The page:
As aging in place has taken hold among older generations, experts say that the current market conditions have laid the groundwork for what is already shaping up to be a robust reverse mortgage market.
“With record levels of homeowners equity and a boomer generation that seems incredibly intent on aging in place, it seems kind of inevitable that we will see an increase in reverse mortgages over the coming years,” says Rick Sharga, executive vice president of market intelligence for ATTOM Data Solutions.
According to recent data from the U.S. Department of Housing and Urban Development (HUD), that increase has already begun.
The data, which CNBC reported on, showed that Home Equity Conversion Mortgage (HECM) loan volume climbed 26% in March. HECMs represent 95% of the reverse-mortgage market in the U.S., according to the National Reverse Mortgage Lenders Association.
While they provide a viable option for seniors to tap into their equity, Sharga notes that reverse mortgages come with “baggage” for some.
“This is one of those products that the industry and consumers both had some issues with some years ago, and the reputation of those loans really suffered and hasn’t fully recovered since then,” he says. “For years, the FHA was losing a ton of money on its reverse portfolio largely due to overinflated appraisal numbers on the homes they were issuing these loans on.”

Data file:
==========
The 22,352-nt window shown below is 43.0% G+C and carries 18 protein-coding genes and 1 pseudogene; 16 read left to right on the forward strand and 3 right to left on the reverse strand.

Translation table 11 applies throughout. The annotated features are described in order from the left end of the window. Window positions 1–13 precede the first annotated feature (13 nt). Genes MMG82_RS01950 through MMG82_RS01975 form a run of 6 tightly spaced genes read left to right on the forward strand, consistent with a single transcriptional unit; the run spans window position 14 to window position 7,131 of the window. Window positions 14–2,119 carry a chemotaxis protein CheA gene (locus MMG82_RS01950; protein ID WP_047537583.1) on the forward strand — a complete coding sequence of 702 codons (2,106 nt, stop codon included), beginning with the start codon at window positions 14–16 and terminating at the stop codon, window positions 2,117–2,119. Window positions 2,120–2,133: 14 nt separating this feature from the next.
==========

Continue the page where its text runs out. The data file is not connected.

There are additional risks as well, including exceptionally high upfront fees and the possibility of outliving your proceeds because of payout miscalculations.
Despite the drawbacks associated with the product, Scott Harkless, chief revenue officer for Texas-based Open Mortgage, thinks the market conditions are still particularly favorable for reverse mortgages.
“We are seeing a steady uptrend in reverse mortgage production both at Open Mortgage and in the broader industry,” Harkless says, adding that there has been more than a 35% increase in HECMs between the first quarters of 2021 and 2022.
Serving thousands of clients annually across 22 states, the multi-channel mortgage lender has recently announced that it would be “doubling down” on its existing reverse mortgage business segment amid a growing market.
“The most profound drag in today’s housing market is not higher mortgage rates; rather, it is constrained inventory,” Harkless adds. “While this is painful for home buyers and forward originators seeking to serve them, it also has the effect of raising home equity, which makes the reverse mortgage much more attractive.”